3bl logo

By signing up you agree to our privacy policy. You can opt out anytime.

The Taylor Companies: Green Furniture for Green Buildings

Bob Siegel headshotWords by RP Siegel
Data & Technology

Have you ever checked the ingredients of your office furniture? Perhaps you’ve been afraid to look. Chances are you wouldn’t find out very much if you tried. Not unless you bought your furniture from a company like Taylor Furniture that takes seriously its commitment to transparency. This legacy company was started in 1816, and by combining traditional practices with state of the art awareness and technology, has found its way to the cutting edge of sustainability. They have received national recognition in Business Week and NPR as well as through awards at the North American Sustainable Enterprise Awards (Institute of Sustainable Development) and Crain’s Cleveland Business Emerald Awards. They were also the first business in Ohio to have their operations Certified Green Plus™ by the Institute of Sustainable Development. Only 31 entities nationally have received this certification and they are the only furniture manufacturer in the lot.

One of their many unique attributes is the Sustainability Facts label. This label is similar to the Nutritional Facts label that is printed on packaged food. There’s nothing else like it in the industry.
You might remember a tag on mattresses and pillows years ago that said “Do Not Remove Under Penalty of Law”. Those tags (which have now added the words, '"except by consumer" to avoid traumatizing young children who accidentally pulled the tags off) were used to indicate whether or not recycled materials were used or not. At the time, mattresses filled with recycled fiber became associated with bedbugs and were therefore undesirable. The government demanded that the now-famous labels be placed on the items to certify that all new materials were used in its construction. How times have changed!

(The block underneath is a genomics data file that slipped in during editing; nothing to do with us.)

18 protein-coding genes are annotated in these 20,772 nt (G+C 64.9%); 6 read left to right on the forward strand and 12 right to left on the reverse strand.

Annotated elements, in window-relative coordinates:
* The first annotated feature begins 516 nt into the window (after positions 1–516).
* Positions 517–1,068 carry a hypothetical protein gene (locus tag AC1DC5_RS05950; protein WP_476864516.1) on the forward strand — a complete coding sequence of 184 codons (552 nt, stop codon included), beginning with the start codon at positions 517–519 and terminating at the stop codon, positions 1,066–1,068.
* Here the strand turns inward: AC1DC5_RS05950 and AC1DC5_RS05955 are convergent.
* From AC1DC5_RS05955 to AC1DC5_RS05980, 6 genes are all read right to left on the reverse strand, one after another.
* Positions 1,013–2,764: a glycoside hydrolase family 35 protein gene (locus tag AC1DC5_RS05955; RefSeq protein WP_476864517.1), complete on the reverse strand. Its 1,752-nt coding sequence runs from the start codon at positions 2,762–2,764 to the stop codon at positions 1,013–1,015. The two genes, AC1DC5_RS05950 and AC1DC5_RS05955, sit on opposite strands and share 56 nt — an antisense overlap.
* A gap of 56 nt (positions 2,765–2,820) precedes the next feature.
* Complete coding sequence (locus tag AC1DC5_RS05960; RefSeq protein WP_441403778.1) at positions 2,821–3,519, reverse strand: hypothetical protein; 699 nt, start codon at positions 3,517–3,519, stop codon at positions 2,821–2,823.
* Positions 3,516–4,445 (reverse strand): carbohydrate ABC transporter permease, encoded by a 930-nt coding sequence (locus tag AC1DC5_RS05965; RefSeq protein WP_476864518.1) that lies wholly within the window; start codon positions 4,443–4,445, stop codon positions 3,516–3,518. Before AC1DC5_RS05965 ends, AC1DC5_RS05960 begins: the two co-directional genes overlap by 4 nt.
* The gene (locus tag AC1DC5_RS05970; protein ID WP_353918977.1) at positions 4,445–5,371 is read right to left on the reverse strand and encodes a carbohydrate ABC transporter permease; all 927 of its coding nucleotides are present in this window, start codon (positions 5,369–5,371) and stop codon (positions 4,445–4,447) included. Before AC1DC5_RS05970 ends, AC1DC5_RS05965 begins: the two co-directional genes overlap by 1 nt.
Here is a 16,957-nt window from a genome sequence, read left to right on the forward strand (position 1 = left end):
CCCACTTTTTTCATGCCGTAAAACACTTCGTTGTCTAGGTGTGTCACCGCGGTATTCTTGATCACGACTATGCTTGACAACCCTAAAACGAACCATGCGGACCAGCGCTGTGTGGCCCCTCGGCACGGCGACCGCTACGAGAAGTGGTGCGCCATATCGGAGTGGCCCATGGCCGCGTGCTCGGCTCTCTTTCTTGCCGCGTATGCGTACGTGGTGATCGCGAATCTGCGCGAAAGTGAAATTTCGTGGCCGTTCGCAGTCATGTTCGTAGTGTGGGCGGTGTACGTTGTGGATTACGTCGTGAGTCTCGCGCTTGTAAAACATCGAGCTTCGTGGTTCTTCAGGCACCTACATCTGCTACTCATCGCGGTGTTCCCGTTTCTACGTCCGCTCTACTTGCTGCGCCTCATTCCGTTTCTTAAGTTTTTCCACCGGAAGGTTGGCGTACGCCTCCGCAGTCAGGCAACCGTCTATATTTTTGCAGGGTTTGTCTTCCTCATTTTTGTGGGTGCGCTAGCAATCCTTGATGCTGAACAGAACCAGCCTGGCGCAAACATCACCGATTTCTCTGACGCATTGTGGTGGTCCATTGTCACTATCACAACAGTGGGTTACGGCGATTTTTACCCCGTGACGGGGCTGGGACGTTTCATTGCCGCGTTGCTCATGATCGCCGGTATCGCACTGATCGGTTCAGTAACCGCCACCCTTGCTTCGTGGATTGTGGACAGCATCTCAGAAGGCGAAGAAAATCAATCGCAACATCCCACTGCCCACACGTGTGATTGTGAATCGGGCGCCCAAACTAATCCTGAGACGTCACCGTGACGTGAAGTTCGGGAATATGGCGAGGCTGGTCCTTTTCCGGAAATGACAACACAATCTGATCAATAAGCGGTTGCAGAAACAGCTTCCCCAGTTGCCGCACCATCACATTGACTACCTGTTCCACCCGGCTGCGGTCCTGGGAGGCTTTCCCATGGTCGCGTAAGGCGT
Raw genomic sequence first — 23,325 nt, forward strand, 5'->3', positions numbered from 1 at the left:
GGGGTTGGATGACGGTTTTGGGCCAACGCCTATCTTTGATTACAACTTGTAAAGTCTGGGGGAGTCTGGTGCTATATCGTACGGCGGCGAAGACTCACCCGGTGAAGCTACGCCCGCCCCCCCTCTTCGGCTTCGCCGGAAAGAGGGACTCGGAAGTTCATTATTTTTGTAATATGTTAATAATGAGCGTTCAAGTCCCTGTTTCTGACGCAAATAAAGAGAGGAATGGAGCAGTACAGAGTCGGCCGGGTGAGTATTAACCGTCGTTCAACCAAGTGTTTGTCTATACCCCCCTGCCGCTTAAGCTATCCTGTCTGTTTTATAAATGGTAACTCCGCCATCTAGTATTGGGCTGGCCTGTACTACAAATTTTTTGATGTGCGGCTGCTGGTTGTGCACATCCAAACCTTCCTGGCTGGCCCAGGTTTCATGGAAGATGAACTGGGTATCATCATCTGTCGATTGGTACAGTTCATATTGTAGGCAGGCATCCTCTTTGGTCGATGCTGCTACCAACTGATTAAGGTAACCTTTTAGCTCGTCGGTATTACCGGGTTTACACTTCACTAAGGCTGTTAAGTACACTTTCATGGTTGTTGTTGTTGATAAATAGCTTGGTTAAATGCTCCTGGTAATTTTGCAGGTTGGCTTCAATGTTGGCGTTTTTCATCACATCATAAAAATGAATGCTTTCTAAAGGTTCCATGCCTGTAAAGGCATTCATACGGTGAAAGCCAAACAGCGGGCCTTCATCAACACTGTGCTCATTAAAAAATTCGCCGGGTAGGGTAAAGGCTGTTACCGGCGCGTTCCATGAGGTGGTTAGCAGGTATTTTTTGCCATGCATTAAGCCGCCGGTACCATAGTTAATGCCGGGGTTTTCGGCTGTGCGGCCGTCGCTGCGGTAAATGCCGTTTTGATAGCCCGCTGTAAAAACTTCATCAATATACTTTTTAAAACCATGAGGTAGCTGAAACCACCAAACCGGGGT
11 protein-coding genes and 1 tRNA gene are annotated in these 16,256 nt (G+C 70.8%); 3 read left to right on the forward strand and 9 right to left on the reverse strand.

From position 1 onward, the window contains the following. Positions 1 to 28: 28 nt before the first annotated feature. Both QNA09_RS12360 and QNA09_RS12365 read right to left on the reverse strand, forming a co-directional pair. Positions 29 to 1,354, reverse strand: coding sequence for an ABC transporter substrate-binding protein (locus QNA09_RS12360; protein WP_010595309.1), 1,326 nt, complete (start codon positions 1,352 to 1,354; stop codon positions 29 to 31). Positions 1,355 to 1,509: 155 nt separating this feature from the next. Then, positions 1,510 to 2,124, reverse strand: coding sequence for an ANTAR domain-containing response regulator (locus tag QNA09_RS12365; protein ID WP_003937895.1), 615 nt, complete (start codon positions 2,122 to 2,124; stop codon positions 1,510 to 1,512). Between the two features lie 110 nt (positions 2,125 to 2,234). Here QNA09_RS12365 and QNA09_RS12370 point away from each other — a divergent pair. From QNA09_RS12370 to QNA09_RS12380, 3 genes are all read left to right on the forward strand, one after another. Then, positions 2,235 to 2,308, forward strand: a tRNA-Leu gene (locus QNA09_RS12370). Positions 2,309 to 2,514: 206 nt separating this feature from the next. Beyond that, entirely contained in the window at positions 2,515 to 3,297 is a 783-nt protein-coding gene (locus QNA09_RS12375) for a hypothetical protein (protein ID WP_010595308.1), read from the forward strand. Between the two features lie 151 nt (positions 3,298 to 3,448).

Taylor, which is located in Bedford, Ohio and has a plant in Lynwood, California, has been using Bioflex hybrid foam in its seating since 2007. This part-soy foam replaces 20% of the petroleum based chemicals used in traditional foam. It also does not use ozone depleting Chlorofluorocarbons (CFC) or environmentally harmful blowing agents.

They also use locally sourced lumber, mechanisms, chair bases, springs, foam and webbing, all from within a 500 mile radius.

The particleboard used in Taylor case goods has a minimum of 90% recycled wood content with at least 10% post-consumer and 80% post industrial wood content. This essentially takes scraps from two waste streams and combines them into new products. Additionally the locally sourced particleboard used in Taylor’s California desk factory complies with the nation’s strictest air quality emission rules: California Air Resources Board (CARB) and the South Coast Air Quality Management District (SCAQM).

Taylor uses only premium low VOC finishes for their case goods. The application of the stains, sealer and lacquer topcoat is done by using a high volume low-pressure (HVLP) air-assisted-airless sprayer which reduces overspray thus limiting the amount of VOCs released into the air. As a result, there are lower emissions and a better working environment for their employees.

Other highlights include:

  1. New headquarters and factory are built on a remediated Brownfield site

  2. 90% of waste is diverted away from landfills

  3. 59% improvement in energy efficiency. More retrofits in the works.

  4. Lumber sorting to minimize waste

  5. Reusable blanket wrapping in shipping minimizes packaging materials

  6. In April 2010, Taylor became the first furniture manufacturer to join The Climate Registry.

The company will be hosting a webinar entitled “Creating True Sustainable Value” on February 23rd at 2:00 pm (EST).

This is impressive set of sustainable achievements from a company that frankly, I had never heard of before.

RP Siegel is the co-author of the eco-thriller Vapor TrailsLike airplanes, we all leave behind a vapor trail. And though we can easily see others’, we rarely see our own.

Follow RP Siegel on Twitter.